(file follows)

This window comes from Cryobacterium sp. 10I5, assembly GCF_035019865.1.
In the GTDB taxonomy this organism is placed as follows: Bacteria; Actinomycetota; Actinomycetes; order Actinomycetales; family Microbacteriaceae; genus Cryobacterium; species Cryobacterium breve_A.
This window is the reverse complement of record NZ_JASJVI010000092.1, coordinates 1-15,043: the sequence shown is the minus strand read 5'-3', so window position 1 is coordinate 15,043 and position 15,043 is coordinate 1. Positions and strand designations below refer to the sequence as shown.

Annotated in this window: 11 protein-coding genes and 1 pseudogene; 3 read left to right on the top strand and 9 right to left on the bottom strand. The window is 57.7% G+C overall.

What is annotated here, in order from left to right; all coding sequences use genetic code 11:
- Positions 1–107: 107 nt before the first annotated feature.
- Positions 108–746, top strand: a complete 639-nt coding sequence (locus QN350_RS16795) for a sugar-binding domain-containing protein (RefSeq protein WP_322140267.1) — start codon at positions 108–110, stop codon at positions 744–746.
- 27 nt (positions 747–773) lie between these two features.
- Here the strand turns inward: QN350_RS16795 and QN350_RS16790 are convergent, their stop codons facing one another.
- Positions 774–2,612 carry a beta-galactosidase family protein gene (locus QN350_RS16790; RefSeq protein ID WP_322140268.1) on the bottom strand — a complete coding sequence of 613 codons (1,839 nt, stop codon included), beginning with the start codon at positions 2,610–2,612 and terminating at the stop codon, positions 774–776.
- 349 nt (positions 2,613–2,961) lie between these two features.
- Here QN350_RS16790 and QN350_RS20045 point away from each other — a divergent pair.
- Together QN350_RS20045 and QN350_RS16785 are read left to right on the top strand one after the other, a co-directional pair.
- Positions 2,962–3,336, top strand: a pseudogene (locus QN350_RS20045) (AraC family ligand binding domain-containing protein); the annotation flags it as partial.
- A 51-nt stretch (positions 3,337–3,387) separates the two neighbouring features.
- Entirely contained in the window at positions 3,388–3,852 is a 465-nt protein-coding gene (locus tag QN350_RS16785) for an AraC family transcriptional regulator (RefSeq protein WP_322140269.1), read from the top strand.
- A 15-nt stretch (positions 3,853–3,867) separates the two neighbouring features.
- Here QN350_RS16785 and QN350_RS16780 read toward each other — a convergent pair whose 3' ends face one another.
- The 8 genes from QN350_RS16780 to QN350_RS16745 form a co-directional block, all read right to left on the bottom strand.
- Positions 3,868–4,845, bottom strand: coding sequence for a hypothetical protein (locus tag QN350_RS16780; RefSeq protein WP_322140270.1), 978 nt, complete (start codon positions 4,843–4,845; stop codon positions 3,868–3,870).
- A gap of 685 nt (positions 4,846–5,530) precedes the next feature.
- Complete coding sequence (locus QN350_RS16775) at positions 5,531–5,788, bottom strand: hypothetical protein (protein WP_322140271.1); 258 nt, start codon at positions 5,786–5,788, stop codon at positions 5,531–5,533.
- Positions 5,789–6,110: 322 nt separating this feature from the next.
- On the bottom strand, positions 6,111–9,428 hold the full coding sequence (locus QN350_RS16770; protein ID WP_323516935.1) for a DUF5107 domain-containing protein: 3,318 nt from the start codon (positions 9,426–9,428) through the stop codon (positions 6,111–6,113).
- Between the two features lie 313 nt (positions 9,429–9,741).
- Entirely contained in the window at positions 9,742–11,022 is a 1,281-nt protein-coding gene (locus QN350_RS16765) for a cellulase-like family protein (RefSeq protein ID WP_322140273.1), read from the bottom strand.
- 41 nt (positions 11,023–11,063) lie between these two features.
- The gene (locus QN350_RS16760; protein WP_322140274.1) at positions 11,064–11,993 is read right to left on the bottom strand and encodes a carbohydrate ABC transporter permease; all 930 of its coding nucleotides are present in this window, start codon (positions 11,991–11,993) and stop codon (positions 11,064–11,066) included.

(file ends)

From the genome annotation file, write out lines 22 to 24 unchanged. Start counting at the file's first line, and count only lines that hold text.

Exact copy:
- Complete coding sequence (locus QN350_RS16775) at positions 5,531–5,788, bottom strand: hypothetical protein (protein WP_322140271.1); 258 nt, start codon at positions 5,786–5,788, stop codon at positions 5,531–5,533.
- Positions 5,789–6,110: 322 nt separating this feature from the next.
- On the bottom strand, positions 6,111–9,428 hold the full coding sequence (locus QN350_RS16770; protein ID WP_323516935.1) for a DUF5107 domain-containing protein: 3,318 nt from the start codon (positions 9,426–9,428) through the stop codon (positions 6,111–6,113).